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As the economy continues to struggle in North America, the construction industry remains one of its strongest sectors, according to presenters at Reed Construction Data's North American Construction Forecast Conference, held October 16 at the National Press Club in Washington, D.C. Ken Simonson, chief economist of Associated General Contractors, expects the next several months to be very uneven for construction. He stated that any construction related to consumer activity should remain strong and business-related construction will pick up gradually in 2003 if the economy continues to strengthen. However, according to Simonson, government-funded projects are likely to diminish once current jobs are completed. In addition to Simonson's forecast, other construction industry analysts and economists presented forecasts and trends for the individual sectors of the construction industry such as commercial real estate, residential construction, retail/office construction and the outlook for Canada and Mexico. Major Projects & Trends for 2003 A panel discussion was held at the conference that looked at major projects and trends for the coming year. Several issues were brought up by the panelists, with homeland security, and higher education markets as the most common theme of the discussion. The panel consisted of Hugh Hardy, FAIA, founding partner, Hardy Holzman Pfeiffer; Henry Mann, chairman/CEO, Perkins and Will; Leo A. Daly, III, chairman/CEO, Leo A. Daly; Scott Simpson, co-chairman, The Design Futures Council; Rod Kruse, Partner, Herbert, Lewis, Kruse and Blunck; and William Geuerin, deputy chief architect, U.S. General Services Administration. Construction Activity Stagnant, but Improvement is Promised Although Simonson reported an unfavorable outlook for government and private non-residential sectors in the short term, he expects overall construction activity to show gradual improvement. There are two key indicators, according to Simonson, of construction industry health: employment and value put in place. He said both factors are suggesting relative stagnation in construction nationally. The Bureau of Labor Statistics reported that seasonally adjusted construction employment nationwide in September had changed little since April and was down almost 2 percent from September 2001. Also, the Census Bureau reported nationwide construction that was in place for the first eight months of 2002 was virtually unchanged from the same period of 2001. Single-family home construction has received a significant amount of attention in the residential sector, but multifamily is the growth champion, up 13 percent, verses three percent for single-family. "It's doubtful that this can be sustained, " Simonson said. "The single family market may be able to remain on its near-record plateau if interest and unemployment rates stay low, but housing sales are drawing tenants out of multifamily housing and this construction seems poised to fall." Although the public sector has had the best August-to-August comparisons, it has the bleakest outlook according to Simonson. When tax receipts and bond referendums were coming in, many contactors were busy with projects authorized years ago. Widespread cutbacks are expected in every category of spending funded at the state level. The only levels of government that have favorable numbers are the local jurisdictions that have benefitted from rising property values. "Because of the long lag in public projects, once downturn in construction is underway," Simonson said, "it may take two years or more to return to present levels." The mixed picture is within the broad private nonresidential segment. The largest published subsector is retail building construction, which was at a seasonally adjusted annual rate of $52 billion in August, down by 25 percent from August 2001. However, given the jump in consumer spending on homes, autos and health-related items, building supply store construction is up by 16 percent; auto sales facilities by 20 percent; drug stores by 30 percent; and healthcare by 20 percent, according to Simonson. Commercial Real Estate Market Projected to Improve Prospects for improvement are in place for the commercial real estate market, said Ray Owens, vice president and senior economist for the Federal Reserve Bank. In the late 1990s, information technology companies were the single largest absorbers of office space. The growing technology workforce led some firms to contract for more space than they initially needed. Between 1998 and 2000, approximately 20 million square feet of office space was constructed. Things changed in March of 2000 with sharp corrections in the stock market. It appeared that those corrections weren't going to be sharply reversed. This changed the attitudes in the economy. Venture capitalists started to look closely at projects they were investing in and technology tenants in commercial buildings began to realize that without prospects for growth on the horizon, further funding would be in shorter supply. Many began to adjust their space needs. As a result, vacancy rates began to rise. The good news according to Owens is that net absorption, which had been negative at about 30 million square feet, is now working its way back. One of the signs of improvement is a decrease in class "A' space, which is the best quality commercial space. During this recent recession, the commercial real estate market deteriorated less sharply compared to steeper deterioration experienced during the previous 1990-91 recession. Vacancy rates are also moving up, but they are still several percent below what was seen during the early 1990s. "Even with a sluggish economic recovery, prospects for improvement in the commercial market appear in place," Owens said. "We're seeing improvement in absorption of class 'A' space and cosntruction adjusted rather promptly. In turn there is still some coming on line, but not nearly the amount we saw a decade ago." Cycles Clash in Real Estate Outlook Two types of real estate cycles determine how a particular industry is performing: the physical market cycle of demand and supply, and the financial market cycle which is capital flowing to real estate to buy existing buildings as well as to construct new ones, explained Glenn Mueller, managing director, Real Estate Investment Strategy, Legg Mason, Inc. and professor at Johns Hopkins Univerity Real Estate Institute. Today, occupancy and rental rates are sliding while at the same time, prices are increasing because the capital markets are concerned about the stock and bond markets. Therefore, they are looking to real estate as a safe haven, which presents a unique time for the economy at the moment. "The demand and supply cycle is local in nature," he said. "Different cities in the United States are at different points in their cycles." For example, in the office market cycle analysis, Jacksonville, Kansas City, Minneapolis, Richmond and a host of other metropolitan areas are in the recovery stage of their cycle. These cities are experiencing decreasing vacancies and no new construction. Miami, Houston, Cleveland and Portland are in the recession stage meaning few construction starts, but many project completions. On the demand side, population growth at a rate of 2.4 million people each year for the next decade will keep demand rising for all property types, Mueller said. On the supply side, construction labor has been difficult to find. But Mueller said the situation was improving. Meanwhile, materials costs are increasing and the nation's infrastructures have not been expanded, which restricts new approvals and thus new construction. LASN predicted last year that the industrial construction sector would see steady growth through 2004 with nearly $44 billion in office construction alone. New Year Promises Solid Housing Sector Despite the recession of 2001, the housing sector held steady, doing remarkably well in 2002, according to David Seiders, chief economist for the National Association of Home Builders. Last year's residential forecast contained a great deal of uncertainty and caution due to the events of September 11. But looking back to the fourth quarter of last year, GDP and housing numbers, sales and starts came through the entire episode in very good condition. "Consumers have been the real bulwark, because spending has been very well maintained," Seiders said. "Housing has done quite well. It didn't give way to recession and it is imperative that we have growth out of other sectors of the economy, such as corporate and capital investments. These and other non-residential sectors will have to kick in at the first half of 2003." Key to the overall outlook of the economy is home price increases, equity generation and consumer extraction of equity, which is supporting consumer spending. One of the reasons the housing markets have done so well through the recession has been because of excellent inventory balance throughout. Unlike other expansion periods, homebuilders didn't overbuild the market so they wouldn't be left with heavy inventory if the economy were to give way. But Seiders cautions to not look to housing to be a growth engine because it is moving sideways. The multifamily housing sector is experiencing a mild setback due to the strength of single-family homes. The most recent vacancy rate for rental properties is about 9 percent nationally, but a little over 10 percent in a few regions of the U.S. This will take a modest toll on production numbers going forward. Remodeling is a large piece of construction activity. So large in fact, that it is at 28 percent and growing at a rate of 9 percent so far this year. The equity generation and extraction of it all support this market. Canadian Construction Strong Citing forecasting information provided by CanaData, Reed Construction Data's Canadian research organization, Roger Grant, Vice President and Product Manager for RS Means, told attendees that Canada is believed to be doing better than the U.S. from a GDP growth standpoint and is expected to continue this trend into 2003. While housing is remarkably strong, non-residential building is off, led by the commercial sector, with engineering work relatively stable. The housing market is at a 10-year high with close to 200,000 starts, well above a more sustainable rate of 160,000. More than 385,000 jobs have been added through August, well ahead of average year growth of 200,000. Looking ahead to 2003, the trend for all but housing is pinted upward. Based on the strength of the Canadian economy, the overall outlook for Canadian construction looks solid for 2003 barring any significant downward changes in the U.S. or world economies. Mexican Construction Projected to Grow Grant also reported that housing in Mexico is a major influence on the market. More than 50 percent of the total construction value is housing, which is a larger percentage of construction than in the United States or Canada. Economy housing is moving up 8-12 percent over a two year period and is projected to grow steadily in 2003. Industrial construction is also projected to grow this year by about 8 percent in tracked projects moving to 11 percent in 2003 on the strength of trade driven manufacturing. In the non-residential sector, the office vacancy rate for 2002 in Mexico City is 15.4 percent, holding down office construction. A 70-year ban on the construction of casinos may soon be lifted, which will create opportunity in resort areas.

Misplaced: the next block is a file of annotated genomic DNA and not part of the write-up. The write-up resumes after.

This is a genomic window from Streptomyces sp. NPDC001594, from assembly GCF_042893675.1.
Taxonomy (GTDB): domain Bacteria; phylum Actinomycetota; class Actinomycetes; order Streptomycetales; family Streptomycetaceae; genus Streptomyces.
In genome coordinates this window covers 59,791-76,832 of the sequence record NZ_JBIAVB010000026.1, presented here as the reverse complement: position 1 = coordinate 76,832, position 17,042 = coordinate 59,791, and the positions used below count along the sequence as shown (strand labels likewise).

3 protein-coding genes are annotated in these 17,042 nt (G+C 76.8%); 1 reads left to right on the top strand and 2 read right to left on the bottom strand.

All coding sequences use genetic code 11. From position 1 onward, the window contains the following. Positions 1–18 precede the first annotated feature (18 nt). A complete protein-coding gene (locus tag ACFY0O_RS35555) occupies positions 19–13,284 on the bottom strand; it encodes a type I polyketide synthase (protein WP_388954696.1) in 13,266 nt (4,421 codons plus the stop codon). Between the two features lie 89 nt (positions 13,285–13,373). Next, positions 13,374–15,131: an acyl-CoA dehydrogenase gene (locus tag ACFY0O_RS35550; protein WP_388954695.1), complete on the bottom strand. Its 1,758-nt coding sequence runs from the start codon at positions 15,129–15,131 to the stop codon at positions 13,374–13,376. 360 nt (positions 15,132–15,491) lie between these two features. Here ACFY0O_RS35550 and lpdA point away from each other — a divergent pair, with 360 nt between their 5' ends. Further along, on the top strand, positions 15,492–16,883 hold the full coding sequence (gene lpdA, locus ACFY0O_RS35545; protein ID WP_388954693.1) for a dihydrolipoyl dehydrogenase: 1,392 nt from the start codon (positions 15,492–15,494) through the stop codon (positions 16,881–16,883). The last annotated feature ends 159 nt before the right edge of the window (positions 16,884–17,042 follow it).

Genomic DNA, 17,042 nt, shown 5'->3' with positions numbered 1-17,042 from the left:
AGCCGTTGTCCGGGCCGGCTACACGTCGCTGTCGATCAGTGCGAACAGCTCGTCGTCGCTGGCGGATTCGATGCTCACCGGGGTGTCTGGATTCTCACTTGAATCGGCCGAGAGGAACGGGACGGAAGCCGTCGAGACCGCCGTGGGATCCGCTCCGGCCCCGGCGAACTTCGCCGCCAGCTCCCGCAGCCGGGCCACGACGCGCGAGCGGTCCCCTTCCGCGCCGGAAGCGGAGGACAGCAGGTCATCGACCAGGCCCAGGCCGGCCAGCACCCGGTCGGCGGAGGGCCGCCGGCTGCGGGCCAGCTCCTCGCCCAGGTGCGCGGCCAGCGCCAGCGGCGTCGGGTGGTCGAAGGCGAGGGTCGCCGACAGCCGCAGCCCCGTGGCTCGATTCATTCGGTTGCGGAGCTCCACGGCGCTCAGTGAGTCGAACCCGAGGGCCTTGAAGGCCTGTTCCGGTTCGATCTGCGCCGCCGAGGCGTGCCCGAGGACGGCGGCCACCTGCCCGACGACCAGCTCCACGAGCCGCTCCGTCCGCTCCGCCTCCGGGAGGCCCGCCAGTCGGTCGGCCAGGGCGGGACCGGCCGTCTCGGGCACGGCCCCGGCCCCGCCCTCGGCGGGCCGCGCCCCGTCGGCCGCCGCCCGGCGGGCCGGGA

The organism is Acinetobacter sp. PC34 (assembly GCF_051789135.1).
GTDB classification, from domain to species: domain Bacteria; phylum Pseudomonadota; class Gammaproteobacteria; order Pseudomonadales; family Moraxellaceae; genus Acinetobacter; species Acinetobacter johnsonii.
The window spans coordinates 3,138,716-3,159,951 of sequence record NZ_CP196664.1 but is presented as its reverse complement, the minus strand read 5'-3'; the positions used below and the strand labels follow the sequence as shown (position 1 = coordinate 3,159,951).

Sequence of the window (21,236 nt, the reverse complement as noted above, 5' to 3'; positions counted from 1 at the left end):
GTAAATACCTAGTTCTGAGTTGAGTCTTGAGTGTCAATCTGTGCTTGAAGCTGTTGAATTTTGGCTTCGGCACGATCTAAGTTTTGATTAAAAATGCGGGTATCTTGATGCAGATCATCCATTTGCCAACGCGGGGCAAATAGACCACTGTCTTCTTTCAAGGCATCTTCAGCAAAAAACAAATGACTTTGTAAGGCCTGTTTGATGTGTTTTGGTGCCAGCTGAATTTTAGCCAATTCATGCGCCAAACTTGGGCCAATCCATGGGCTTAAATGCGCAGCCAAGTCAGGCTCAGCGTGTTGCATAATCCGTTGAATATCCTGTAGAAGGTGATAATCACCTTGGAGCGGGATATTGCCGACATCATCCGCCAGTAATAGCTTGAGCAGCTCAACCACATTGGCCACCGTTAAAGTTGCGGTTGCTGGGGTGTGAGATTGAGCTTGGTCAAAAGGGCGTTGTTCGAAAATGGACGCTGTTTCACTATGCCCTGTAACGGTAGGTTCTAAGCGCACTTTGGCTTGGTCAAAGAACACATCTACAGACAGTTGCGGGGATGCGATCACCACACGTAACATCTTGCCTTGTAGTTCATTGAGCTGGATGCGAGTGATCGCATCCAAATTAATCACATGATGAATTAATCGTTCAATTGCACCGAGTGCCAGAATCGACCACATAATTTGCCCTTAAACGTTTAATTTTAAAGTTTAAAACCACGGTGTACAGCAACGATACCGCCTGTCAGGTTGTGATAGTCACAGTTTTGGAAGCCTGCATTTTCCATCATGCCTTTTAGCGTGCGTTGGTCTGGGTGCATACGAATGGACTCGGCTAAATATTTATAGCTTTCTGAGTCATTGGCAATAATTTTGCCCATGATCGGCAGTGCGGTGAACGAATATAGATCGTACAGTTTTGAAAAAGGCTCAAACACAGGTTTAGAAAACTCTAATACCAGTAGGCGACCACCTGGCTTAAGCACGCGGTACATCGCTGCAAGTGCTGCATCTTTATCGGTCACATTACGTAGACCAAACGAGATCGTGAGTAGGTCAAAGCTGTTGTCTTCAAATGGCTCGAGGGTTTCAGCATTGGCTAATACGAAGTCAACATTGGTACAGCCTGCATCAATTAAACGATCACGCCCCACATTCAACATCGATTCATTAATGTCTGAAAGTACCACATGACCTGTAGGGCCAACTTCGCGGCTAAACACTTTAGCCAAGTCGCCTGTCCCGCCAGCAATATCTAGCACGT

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October 17, 2019, 6:28 am PDT